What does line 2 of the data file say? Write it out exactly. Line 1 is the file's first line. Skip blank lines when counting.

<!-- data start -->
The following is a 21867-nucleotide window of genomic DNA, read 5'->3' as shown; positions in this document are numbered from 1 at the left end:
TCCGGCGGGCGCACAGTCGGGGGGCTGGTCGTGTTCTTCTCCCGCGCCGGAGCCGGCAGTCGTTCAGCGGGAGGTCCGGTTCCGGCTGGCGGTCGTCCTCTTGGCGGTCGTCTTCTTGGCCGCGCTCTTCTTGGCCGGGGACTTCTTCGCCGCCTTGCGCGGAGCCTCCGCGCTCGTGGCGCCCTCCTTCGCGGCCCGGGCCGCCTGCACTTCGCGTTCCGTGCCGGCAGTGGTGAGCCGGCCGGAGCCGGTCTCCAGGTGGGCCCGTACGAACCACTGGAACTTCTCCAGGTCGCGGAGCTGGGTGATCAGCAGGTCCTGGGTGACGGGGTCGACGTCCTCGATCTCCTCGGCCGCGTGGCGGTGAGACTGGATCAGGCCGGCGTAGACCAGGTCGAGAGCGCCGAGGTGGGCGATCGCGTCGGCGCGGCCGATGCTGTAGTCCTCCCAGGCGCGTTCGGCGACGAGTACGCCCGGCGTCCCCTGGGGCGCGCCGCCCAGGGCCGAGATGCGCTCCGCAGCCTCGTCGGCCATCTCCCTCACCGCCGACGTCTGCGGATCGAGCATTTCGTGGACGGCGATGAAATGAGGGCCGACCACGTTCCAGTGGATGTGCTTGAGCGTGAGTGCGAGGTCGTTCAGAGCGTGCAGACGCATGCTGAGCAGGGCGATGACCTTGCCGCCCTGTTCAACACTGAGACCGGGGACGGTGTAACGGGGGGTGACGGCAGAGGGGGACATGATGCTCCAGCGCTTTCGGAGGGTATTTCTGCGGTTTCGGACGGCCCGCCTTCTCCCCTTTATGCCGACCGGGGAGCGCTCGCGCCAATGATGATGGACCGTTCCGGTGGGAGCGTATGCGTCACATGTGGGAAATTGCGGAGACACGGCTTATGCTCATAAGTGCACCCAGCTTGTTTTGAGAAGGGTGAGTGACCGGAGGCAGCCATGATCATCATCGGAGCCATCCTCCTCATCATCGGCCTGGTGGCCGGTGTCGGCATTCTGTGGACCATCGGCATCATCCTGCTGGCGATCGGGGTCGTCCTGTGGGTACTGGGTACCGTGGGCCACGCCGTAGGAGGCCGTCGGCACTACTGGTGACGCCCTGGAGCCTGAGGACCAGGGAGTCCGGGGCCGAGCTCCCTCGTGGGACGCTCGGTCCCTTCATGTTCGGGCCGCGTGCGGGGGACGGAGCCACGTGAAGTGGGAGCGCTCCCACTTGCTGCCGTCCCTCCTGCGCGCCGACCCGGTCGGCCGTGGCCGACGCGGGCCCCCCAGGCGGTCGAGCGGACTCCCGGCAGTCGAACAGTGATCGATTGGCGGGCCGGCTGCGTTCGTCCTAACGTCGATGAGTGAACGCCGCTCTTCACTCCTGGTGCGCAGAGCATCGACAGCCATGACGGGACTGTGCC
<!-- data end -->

TCCGGCGGGCGCACAGTCGGGGGGCTGGTCGTGTTCTTCTCCCGCGCCGGAGCCGGCAGTCGTTCAGCGGGAGGTCCGGTTCCGGCTGGCGGTCGTCCTCTTGGCGGTCGTCTTCTTGGCCGCGCTCTTCTTGGCCGGGGACTTCTTCGCCGCCTTGCGCGGAGCCTCCGCGCTCGTGGCGCCCTCCTTCGCGGCCCGGGCCGCCTGCACTTCGCGTTCCGTGCCGGCAGTGGTGAGCCGGCCGGAGCCGGTCTCCAGGTGGGCCCGTACGAACCACTGGAACTTCTCCAGGTCGCGGAGCTGGGTGATCAGCAGGTCCTGGGTGACGGGGTCGACGTCCTCGATCTCCTCGGCCGCGTGGCGGTGAGACTGGATCAGGCCGGCGTAGACCAGGTCGAGAGCGCCGAGGTGGGCGATCGCGTCGGCGCGGCCGATGCTGTAGTCCTCCCAGGCGCGTTCGGCGACGAGTACGCCCGGCGTCCCCTGGGGCGCGCCGCCCAGGGCCGAGATGCGCTCCGCAGCCTCGTCGGCCATCTCCCTCACCGCCGACGTCTGCGGATCGAGCATTTCGTGGACGGCGATGAAATGAGGGCCGACCACGTTCCAGTGGATGTGCTTGAGCGTGAGTGCGAGGTCGTTCAGAGCGTGCAGACGCATGCTGAGCAGGGCGATGACCTTGCCGCCCTGTTCAACACTGAGACCGGGGACGGTGTAACGGGGGGTGACGGCAGAGGGGGACATGATGCTCCAGCGCTTTCGGAGGGTATTTCTGCGGTTTCGGACGGCCCGCCTTCTCCCCTTTATGCCGACCGGGGAGCGCTCGCGCCAATGATGATGGACCGTTCCGGTGGGAGCGTATGCGTCACATGTGGGAAATTGCGGAGACACGGCTTATGCTCATAAGTGCACCCAGCTTGTTTTGAGAAGGGTGAGTGACCGGAGGCAGCCATGATCATCATCGGAGCCATCCTCCTCATCATCGGCCTGGTGGCCGGTGTCGGCATTCTGTGGACCATCGGCATCATCCTGCTGGCGATCGGGGTCGTCCTGTGGGTACTGGGTACCGTGGGCCACGCCGTAGGAGGCCGTCGGCACTACTGGTGACGCCCTGGAGCCTGAGGACCAGGGAGTCCGGGGCCGAGCTCCCTCGTGGGACGCTCGGTCCCTTCATGTTCGGGCCGCGTGCGGGGGACGGAGCCACGTGAAGTGGGAGCGCTCCCACTTGCTGCCGTCCCTCCTGCGCGCCGACCCGGTCGGCCGTGGCCGACGCGGGCCCCCCAGGCGGTCGAGCGGACTCCCGGCAGTCGAACAGTGATCGATTGGCGGGCCGGCTGCGTTCGTCCTAACGTCGATGAGTGAACGCCGCTCTTCACTCCTGGTGCGCAGAGCATCGACAGCCATGACGGGACTGTGCC